Gannon had more total value in 1999 than Big Ben has managed in any single-season to date, by virtue of throwing 99 more passes than Roethlisberger has in any season so far. In per-play terms the title goes to Roethlisberger again. Most of these quarterbacks are again aging veterans rather than youngsters -- and the presence of Chris Simms isn't much more predictive, unless we're expecting Roethlisberger to have a splenectomy in the 2008 season. Daunte Culpepper in 2003 was of a similar age and in many ways played in a similar style to Big Ben -- which augurs both good and ill for the Steelers. Good, because in his next campaign, 2004, Culpepper had one of the greatest quarterback seasons ever only to be overshadowed by Peyton Manning having an even better one; ill, because his play dropped off a cliff thereafter.
In terms of Roethlisberger's career averages compared to the full list of 50 quarterbacks in a similar situation, the difference is pretty stark:
|Average Other QB||324||3.6||-12.8%|
It may be overstating things to say that Roethlisberger is truly unique. A very few other quarterbacks have played as well as Roethlisberger despite being sacked as frequently as he has during the opening years of his career. It's likely that Jeff George and Chris Chandler would struggle to replicate their performances of a decade ago against modern pass-rushers. In either case, the ability to be a game-winning quarterback despite repeated breakdowns in pass protection is clearly extremely rare, and Roethlisberger has it. In fact, there's a truly strange trend developing with regards to Big Ben's best seasons:
Yes, Roethlisberger's passing DPAR appears to drop when he is sacked less frequently. This, assuming it's a real trend â€“- this may be the smallest sample size ever published on Football Outsiders -â€“ has probably less to do with Ben needing to be regularly banged on the helmet to stay awake and more because he isn't particularly smart when it comes to throwing the ball away, and a decrease in sacks is most likely caused by an increase in foolish throws.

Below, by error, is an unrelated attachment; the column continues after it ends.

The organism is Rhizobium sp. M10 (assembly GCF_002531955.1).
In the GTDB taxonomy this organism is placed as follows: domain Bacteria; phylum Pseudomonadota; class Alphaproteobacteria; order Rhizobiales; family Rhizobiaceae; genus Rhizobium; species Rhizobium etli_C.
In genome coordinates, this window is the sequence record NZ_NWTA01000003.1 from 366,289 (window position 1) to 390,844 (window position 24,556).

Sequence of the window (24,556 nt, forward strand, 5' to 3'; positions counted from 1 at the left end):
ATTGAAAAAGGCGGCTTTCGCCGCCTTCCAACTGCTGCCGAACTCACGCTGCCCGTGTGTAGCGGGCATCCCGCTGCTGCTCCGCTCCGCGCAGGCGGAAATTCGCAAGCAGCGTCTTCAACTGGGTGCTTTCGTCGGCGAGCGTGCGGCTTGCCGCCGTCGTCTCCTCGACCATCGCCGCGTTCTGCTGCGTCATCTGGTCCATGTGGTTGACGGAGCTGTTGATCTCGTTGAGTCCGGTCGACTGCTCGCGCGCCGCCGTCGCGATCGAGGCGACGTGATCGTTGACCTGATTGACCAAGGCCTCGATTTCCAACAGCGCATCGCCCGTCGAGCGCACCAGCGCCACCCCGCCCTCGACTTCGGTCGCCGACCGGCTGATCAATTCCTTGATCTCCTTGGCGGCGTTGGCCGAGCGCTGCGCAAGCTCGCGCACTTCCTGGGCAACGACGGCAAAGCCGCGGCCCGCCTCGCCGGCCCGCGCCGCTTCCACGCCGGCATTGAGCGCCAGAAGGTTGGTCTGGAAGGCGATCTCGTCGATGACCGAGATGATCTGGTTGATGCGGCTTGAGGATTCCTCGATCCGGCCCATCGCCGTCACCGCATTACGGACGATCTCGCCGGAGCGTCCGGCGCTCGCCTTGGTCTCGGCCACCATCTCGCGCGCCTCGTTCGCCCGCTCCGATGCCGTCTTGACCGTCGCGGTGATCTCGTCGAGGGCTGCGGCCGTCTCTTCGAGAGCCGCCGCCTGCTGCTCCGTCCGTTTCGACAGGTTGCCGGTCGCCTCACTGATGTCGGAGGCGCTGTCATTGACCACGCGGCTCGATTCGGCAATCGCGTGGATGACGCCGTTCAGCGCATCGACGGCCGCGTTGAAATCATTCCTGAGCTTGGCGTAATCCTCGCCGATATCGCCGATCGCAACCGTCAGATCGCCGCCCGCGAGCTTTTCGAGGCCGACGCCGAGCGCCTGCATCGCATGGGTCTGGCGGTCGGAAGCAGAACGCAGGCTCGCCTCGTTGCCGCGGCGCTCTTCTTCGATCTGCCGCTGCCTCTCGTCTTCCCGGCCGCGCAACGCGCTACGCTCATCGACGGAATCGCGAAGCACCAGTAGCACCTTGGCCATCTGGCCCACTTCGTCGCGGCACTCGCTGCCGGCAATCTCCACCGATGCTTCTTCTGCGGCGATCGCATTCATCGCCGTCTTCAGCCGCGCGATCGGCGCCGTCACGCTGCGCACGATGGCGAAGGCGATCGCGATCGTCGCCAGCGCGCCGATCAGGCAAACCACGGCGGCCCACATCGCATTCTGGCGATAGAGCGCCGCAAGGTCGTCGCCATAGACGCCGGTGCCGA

What, then, does this mean for the Steelers, as they try to rebuild the offensive line this off-season? The first thing to note is that Pittsburgh's line may not be as bad at pass protection as the crude adjusted sack rate ranking suggests. Roethlisberger often holds onto the football for a long time, hoping to make the big play and trusting to the improvisational skills of his pass-catchers. Often he can buy the time with his legs â€“- but sometimes he can't, and by no means were all 47 sacks he took last year the offensive line's fault. Many were, however. Roethlisberger's consistency (if we can discount 2006 as a motorcycle-caused aberration -- Big Ben's new contract does indeed have a no-motorbike clause) in performing at a high level with such poor protection is close to unprecedented (Batch, Brunell, Chandler, and George all managed two above-average sack-tolerant seasons in a four-year period; Roethlisberger has four), making it both really impressive and difficult to use as an indicator.
If the Steelers feel like taking a risk, they could reason that the best way to rebuild their offensive line would be to focus on run-blocking with pass blocking as a secondary concern; provided the protection isn't too horrible and his receivers remain capable of improvisation, Roethlisberger seems to be able to cope. An improved running game would certainly be of use in the Steel City, since the current inconsistency of gains on the ground often leaves Pittsburgh in third-and-long situations, which don't help with pass protection, or for that matter with keeping the offense on the field.
The problem with this logic is that Roethlisberger, hundred-million dollar contract and all, represents a substantial investment for Pittsburgh. Given how much he gets hit, missing only seven games (and two of those were Week 17 affairs in which he probably could have played had there been a need) in four seasons speaks well of his durability, but there's no doubt a quarterback has to be considered more of an injury risk the more often he's sacked. In addition, and the presence of his backup Charlie Batch on the list of sack-tolerant quarterbacks notwithstanding, the nature of Roethlisberger's playing style would make him far more difficult to replace if he goes down.
More realistically, though, Roethlisberger's abilities behind a shaky offensive line give the Steelers more time to put together a less shaky unit whilst remaining in contention, and mean that Kevin Colbert and Mike Tomlin don't have to mortgage the future of the franchise in the name of overpaying free agent linemen in order to keep the quarterback upright. And that makes him worth every penny of his new mega-contract, and me as a Steelers fan very thankful he fell to the 11th pick in the 2004 draft and no further.
45 comments, Last at 27 Mar 2008, 8:20am by Luz